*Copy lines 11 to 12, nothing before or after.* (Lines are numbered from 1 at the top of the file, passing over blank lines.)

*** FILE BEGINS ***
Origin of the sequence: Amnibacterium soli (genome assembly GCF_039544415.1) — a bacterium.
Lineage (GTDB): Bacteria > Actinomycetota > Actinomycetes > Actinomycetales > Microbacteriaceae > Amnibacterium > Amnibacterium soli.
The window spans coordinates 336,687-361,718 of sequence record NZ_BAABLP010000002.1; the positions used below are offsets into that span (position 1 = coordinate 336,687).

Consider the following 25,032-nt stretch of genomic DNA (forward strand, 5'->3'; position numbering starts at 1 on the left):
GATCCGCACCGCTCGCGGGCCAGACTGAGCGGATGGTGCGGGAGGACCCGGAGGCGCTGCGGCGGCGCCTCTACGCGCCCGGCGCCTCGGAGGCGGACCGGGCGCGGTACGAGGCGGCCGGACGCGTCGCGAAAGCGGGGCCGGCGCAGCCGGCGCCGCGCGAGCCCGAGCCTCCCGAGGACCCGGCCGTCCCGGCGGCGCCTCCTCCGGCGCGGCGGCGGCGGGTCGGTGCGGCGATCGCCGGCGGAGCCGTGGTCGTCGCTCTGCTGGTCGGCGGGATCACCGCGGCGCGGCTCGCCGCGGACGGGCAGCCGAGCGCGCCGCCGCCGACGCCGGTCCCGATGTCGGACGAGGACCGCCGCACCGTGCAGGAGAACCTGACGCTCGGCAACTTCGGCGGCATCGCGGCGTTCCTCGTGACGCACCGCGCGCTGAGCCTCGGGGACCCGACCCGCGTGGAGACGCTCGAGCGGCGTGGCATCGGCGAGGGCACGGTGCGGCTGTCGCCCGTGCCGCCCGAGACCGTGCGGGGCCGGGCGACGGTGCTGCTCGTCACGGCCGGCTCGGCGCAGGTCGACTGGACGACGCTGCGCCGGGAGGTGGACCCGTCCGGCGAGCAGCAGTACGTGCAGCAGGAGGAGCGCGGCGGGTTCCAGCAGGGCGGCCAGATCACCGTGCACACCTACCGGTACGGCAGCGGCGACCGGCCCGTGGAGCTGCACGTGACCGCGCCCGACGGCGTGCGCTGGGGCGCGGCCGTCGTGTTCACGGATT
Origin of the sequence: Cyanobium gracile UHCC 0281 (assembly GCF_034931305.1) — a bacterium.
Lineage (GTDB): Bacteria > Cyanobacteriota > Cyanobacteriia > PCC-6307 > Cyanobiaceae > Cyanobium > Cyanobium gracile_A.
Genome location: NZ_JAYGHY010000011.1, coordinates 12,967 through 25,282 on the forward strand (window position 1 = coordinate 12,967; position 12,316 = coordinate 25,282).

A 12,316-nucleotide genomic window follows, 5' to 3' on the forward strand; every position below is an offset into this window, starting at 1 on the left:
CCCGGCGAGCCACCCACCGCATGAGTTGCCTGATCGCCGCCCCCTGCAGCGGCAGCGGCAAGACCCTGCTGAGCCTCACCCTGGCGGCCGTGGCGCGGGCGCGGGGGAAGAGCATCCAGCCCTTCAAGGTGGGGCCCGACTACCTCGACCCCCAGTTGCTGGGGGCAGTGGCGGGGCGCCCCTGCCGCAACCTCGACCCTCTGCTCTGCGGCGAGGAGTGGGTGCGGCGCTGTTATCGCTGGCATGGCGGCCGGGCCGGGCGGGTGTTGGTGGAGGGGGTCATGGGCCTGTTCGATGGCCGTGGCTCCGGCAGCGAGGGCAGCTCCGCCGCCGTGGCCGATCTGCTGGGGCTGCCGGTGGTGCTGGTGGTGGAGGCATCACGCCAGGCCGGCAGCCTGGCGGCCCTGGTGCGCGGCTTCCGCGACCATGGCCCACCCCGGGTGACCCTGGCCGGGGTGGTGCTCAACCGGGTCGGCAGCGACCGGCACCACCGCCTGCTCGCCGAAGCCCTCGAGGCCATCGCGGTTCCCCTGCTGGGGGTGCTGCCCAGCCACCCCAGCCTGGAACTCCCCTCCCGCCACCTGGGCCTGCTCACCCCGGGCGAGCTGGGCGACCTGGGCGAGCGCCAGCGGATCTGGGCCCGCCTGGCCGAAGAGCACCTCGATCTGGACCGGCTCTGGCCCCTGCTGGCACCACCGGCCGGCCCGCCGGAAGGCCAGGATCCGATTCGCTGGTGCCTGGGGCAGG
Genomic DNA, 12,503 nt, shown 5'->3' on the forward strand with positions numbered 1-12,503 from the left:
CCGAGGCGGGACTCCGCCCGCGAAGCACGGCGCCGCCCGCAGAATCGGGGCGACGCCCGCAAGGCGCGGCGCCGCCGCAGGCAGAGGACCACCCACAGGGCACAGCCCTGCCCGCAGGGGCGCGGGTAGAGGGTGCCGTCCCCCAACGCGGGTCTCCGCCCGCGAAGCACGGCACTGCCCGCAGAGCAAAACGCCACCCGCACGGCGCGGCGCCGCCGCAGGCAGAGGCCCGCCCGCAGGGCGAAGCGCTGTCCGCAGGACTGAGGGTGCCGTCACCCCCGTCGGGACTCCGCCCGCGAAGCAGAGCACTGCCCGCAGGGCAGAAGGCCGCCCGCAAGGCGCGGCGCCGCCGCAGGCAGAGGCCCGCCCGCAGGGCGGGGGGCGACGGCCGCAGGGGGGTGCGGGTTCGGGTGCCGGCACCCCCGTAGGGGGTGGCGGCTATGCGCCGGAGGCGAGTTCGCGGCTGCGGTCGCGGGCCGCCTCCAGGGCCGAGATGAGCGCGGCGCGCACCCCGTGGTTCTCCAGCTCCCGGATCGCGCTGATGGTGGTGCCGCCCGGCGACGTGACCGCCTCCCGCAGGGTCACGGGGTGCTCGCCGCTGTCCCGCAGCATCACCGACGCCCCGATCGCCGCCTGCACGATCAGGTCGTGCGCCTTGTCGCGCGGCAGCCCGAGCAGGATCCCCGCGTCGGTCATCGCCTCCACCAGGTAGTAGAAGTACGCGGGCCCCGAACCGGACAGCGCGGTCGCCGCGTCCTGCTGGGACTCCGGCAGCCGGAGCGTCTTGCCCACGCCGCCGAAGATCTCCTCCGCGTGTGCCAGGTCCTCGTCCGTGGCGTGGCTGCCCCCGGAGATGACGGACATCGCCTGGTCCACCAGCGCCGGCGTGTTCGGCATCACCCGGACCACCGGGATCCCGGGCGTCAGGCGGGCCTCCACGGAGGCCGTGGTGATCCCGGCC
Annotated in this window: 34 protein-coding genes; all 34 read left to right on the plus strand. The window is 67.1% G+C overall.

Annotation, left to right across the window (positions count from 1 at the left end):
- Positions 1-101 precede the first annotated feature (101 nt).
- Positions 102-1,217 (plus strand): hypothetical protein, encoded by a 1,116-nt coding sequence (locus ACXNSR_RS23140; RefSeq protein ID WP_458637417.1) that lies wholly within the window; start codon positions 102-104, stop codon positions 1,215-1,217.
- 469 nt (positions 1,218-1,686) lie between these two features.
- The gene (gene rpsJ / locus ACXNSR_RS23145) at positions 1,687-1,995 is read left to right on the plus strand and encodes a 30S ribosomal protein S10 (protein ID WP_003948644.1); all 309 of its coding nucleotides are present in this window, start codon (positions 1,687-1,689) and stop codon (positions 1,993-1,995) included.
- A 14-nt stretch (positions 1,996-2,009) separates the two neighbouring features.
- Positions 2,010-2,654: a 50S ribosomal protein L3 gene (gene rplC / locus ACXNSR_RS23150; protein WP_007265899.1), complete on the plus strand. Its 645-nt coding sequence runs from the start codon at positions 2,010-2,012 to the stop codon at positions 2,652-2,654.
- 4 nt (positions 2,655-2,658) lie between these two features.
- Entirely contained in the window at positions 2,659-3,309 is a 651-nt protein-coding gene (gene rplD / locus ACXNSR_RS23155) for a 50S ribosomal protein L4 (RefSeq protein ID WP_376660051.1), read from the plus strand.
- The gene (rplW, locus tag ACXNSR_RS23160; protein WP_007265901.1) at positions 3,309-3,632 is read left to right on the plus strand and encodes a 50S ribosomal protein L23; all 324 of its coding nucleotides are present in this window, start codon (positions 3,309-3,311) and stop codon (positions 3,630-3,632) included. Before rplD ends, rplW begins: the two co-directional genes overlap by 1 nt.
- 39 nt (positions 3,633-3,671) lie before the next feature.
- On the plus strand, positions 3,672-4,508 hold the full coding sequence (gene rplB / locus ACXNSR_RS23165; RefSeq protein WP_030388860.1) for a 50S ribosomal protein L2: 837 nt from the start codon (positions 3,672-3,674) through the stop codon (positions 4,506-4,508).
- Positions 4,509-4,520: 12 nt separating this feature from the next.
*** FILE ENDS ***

Genomic DNA, 12,503 nt, shown 5'->3' on the forward strand with positions numbered 1-12,503 from the left:
CCGAGGCGGGACTCCGCCCGCGAAGCACGGCGCCGCCCGCAGAATCGGGGCGACGCCCGCAAGGCGCGGCGCCGCCGCAGGCAGAGGACCACCCACAGGGCACAGCCCTGCCCGCAGGGGCGCGGGTAGAGGGTGCCGTCCCCCAACGCGGGTCTCCGCCCGCGAAGCACGGCACTGCCCGCAGAGCAAAACGCCACCCGCACGGCGCGGCGCCGCCGCAGGCAGAGGCCCGCCCGCAGGGCGAAGCGCTGTCCGCAGGACTGAGGGTGCCGTCACCCCCGTCGGGACTCCGCCCGCGAAGCAGAGCACTGCCCGCAGGGCAGAAGGCCGCCCGCAAGGCGCGGCGCCGCCGCAGGCAGAGGCCCGCCCGCAGGGCGGGGGGCGACGGCCGCAGGGGGGTGCGGGTTCGGGTGCCGGCACCCCCGTAGGGGGTGGCGGCTATGCGCCGGAGGCGAGTTCGCGGCTGCGGTCGCGGGCCGCCTCCAGGGCCGAGATGAGCGCGGCGCGCACCCCGTGGTTCTCCAGCTCCCGGATCGCGCTGATGGTGGTGCCGCCCGGCGACGTGACCGCCTCCCGCAGGGTCACGGGGTGCTCGCCGCTGTCCCGCAGCATCACCGACGCCCCGATCGCCGCCTGCACGATCAGGTCGTGCGCCTTGTCGCGCGGCAGCCCGAGCAGGATCCCCGCGTCGGTCATCGCCTCCACCAGGTAGTAGAAGTACGCGGGCCCCGAACCGGACAGCGCGGTCGCCGCGTCCTGCTGGGACTCCGGCAGCCGGAGCGTCTTGCCCACGCCGCCGAAGATCTCCTCCGCGTGTGCCAGGTCCTCGTCCGTGGCGTGGCTGCCCCCGGAGATGACGGACATCGCCTGGTCCACCAGCGCCGGCGTGTTCGGCATCACCCGGACCACCGGGATCCCGGGCGTCAGGCGGGCCTCCACGGAGGCCGTGGTGATCCCGGCC